PolitiFact: Austin doesn’t hold dubious 1st ‘mass shooting’ distinction


Austin’s mayor struck a grim historical note when asked if he could help people understand the shooting rampage that took 49 lives in a gay club in Orlando, Fla., this month.

“For me, it’s beyond understanding,” Mayor Steve Adler replied on KOKE-FM. “It’s the kind of thing that could happen anywhere, though. You know, Austin was … the site of the first mass shooting in the country, from that tower, that was the very first one.”

Adler was referring to the Aug. 1, 1966, acts of University of Texas student Charles Whitman, whose shots from atop the UT Tower ultimately took 14 lives, wounding 31; he’d earlier stabbed to death his wife and mother. Whitman’s fusillade ended when he was fatally shot at short range.

KOKE host Bob Cole followed up, asking Adler if he was saying Whitman represented “the first mass shooting in our country.”

“That’s what I’m told,” Adler replied. “First one.”

No doubt, Whitman holds broad significance. Texas author Gary Lavergne’s 1997 book, “A Sniper in the Tower: The Charles Whitman Murders,” says, “With deadly efficiency, he introduced America to public mass murder, and in the process forever changed our notions of safety in open spaces.” Before 1966, Lavergne wrote, “mass murder was so rare that the (criminal justice) system had no special category or documentation for it. Statistics and prosecutors had treated such criminals and their crimes in the same manner as a single murder.”

However, mass shootings take in far more events than Adler acknowledged, making this Austin-was-first statement incorrect.

Mayoral spokesman Jason Stanford owned up to error when we inquired into the basis of Adler’s statement. Stanford said he’d given the mayor the “first mass shooting” conclusion based on what he’d personally heard since moving to Austin in the 1990s.

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James Alan Fox, then dean of Northeastern University’s College of Criminal Justice, was quoted in 1991 as saying the July 13, 1966, stabbing and strangling of eight student nurses by Richard Speck — just two weeks before the UT Tower shooting — marked the start of America’s “age of mass murder. Mass murder was not something that was in our vocabulary until Richard Speck,” Fox said at the time.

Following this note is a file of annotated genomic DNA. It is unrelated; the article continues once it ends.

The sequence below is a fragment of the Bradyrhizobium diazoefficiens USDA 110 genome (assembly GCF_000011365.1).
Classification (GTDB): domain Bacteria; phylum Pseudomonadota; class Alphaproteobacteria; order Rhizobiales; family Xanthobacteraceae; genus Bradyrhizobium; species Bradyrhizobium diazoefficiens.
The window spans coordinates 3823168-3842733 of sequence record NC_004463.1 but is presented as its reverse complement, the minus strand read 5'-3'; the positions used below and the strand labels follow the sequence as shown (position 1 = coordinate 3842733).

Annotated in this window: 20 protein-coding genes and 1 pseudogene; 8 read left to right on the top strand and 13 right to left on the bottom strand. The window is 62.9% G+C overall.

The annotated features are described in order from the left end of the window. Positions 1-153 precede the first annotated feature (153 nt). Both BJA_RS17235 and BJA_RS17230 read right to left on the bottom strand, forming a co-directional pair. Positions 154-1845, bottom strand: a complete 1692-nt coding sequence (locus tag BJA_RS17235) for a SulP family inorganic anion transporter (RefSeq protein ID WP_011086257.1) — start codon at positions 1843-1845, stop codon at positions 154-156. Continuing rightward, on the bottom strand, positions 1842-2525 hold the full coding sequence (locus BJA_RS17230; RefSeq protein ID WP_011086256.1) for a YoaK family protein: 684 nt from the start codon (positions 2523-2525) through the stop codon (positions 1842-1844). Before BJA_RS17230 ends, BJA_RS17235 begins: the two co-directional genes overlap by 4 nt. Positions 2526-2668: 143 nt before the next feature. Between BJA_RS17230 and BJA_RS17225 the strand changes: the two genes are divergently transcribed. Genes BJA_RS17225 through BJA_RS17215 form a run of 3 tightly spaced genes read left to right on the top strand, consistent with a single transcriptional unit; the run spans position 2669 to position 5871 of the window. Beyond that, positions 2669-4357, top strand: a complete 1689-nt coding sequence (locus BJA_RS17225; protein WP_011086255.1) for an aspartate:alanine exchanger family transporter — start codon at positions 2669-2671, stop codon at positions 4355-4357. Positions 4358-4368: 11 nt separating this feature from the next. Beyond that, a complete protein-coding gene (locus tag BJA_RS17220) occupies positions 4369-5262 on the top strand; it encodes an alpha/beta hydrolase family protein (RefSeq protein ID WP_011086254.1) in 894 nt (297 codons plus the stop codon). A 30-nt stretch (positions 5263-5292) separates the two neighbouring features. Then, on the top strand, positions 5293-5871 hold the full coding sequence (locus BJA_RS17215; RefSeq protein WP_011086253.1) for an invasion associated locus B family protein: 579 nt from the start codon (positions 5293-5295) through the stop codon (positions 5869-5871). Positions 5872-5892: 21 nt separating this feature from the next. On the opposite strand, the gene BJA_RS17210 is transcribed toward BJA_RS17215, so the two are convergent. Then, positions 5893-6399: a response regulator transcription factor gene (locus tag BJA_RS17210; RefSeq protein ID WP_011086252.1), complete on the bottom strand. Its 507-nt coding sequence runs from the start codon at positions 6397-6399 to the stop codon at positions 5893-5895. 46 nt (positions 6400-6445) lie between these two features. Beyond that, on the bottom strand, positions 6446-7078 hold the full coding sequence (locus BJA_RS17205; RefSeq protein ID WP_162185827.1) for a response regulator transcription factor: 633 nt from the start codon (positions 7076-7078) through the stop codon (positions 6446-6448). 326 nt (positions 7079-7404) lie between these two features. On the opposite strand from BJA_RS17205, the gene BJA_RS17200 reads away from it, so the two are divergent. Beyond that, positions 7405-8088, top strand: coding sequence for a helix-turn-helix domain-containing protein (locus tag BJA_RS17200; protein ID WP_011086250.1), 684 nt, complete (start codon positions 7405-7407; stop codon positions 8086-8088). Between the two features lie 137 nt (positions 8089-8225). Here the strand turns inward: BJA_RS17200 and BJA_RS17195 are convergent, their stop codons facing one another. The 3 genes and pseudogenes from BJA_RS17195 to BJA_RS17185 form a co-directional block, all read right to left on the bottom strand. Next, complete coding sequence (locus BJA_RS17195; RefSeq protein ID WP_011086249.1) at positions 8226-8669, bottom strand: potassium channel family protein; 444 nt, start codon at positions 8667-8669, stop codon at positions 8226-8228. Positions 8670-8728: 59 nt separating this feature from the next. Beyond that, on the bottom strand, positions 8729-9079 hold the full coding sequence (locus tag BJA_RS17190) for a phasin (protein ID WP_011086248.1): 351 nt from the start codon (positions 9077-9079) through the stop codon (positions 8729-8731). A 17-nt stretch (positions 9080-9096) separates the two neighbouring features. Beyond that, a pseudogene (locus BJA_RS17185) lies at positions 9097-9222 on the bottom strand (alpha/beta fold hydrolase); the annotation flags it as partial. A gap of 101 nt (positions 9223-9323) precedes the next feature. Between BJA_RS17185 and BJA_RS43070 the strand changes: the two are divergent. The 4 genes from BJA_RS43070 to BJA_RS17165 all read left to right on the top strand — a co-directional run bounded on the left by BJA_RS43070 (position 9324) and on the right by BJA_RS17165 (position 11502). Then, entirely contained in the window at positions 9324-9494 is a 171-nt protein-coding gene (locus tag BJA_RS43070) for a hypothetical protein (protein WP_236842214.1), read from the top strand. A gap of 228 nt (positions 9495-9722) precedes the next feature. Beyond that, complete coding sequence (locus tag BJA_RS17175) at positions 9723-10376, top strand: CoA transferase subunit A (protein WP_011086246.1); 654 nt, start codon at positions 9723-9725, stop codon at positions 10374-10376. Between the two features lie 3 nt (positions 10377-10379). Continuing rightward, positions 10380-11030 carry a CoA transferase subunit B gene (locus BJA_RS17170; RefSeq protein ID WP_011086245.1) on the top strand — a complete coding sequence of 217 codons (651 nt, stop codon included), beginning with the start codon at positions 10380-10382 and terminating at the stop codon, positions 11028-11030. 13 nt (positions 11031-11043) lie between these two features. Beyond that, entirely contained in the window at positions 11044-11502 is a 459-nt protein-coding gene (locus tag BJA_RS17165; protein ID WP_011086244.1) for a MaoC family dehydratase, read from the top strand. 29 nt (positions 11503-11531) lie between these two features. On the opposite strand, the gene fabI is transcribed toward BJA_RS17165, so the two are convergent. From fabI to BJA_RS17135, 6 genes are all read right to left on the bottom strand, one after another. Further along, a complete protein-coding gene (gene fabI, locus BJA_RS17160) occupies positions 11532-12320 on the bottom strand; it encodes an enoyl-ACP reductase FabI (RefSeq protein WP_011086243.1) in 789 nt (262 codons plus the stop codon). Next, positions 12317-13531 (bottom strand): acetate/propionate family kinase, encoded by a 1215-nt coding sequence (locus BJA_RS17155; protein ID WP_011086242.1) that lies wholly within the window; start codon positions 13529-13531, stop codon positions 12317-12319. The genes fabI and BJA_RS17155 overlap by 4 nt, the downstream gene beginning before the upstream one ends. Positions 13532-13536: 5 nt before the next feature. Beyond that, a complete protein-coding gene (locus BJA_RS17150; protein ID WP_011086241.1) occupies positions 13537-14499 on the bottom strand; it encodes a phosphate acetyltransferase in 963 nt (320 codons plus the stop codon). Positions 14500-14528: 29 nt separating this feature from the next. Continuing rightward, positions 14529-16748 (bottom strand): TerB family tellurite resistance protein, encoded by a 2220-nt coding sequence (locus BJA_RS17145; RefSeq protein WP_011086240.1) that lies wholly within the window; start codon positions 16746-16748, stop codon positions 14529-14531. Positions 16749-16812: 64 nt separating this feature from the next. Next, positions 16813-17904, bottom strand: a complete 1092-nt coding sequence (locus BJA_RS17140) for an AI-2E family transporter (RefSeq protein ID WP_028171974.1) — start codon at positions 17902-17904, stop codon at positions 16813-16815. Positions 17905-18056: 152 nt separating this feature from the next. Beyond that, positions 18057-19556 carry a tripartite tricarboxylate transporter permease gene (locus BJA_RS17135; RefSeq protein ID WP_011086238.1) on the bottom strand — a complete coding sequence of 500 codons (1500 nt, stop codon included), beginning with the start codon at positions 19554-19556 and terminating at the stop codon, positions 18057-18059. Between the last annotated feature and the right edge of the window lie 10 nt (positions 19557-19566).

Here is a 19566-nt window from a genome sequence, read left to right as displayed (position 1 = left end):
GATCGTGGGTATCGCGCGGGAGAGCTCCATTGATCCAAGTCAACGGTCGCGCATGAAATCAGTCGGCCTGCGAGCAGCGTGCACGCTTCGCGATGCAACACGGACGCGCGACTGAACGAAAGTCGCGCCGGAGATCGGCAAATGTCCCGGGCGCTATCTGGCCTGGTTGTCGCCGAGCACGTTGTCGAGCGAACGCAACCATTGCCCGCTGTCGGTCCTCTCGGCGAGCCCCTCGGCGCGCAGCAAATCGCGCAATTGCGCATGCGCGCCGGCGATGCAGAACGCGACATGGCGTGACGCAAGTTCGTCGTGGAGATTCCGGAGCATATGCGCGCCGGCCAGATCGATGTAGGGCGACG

When we tracked down Fox, he reminded us that a mass shooting has conventionally been defined as one involving four or more deaths by gunfire, not counting military operations or shootouts connected to gang activity or other crimes, all in the same one-day period — a definition he sticks with, he said, for the sake of comparisons over time.

Another term in use is “mass public shooting,” defined as “incidents occurring in relatively public places, involving four or more deaths — not including the shooter(s) — and gunmen who select victims somewhat indiscriminately.”

Whitman, Fox suggested to us, accounted for the first mass public shooting on a college campus and the largest to that time.

A memorable previous public mass shooting, Fox said, occurred in September 1949 when Howard Unruh killed 13 people, including three children, in a 20-minute stroll through his neighborhood in Camden, N.J.

Grant Duwe, author of a book on mass murder in the U.S. and the Minnesota Department of Corrections director of research and evaluation, said in an October 2014 article in Reason that he’d identified 161 U.S. mass public shootings since 1900. He told us 30 of those predated the Austin shooting.

Our ruling:

Adler said Austin was the “site of the first mass shooting in the country.”

The UT tragedy appears to have been the nation’s first mass public shooting on a college campus. But there were 30 mass shootings — mass murders of four or more individuals in a 24-hour period — just in the 60-plus years before Whitman acted.

We rate the statement False.



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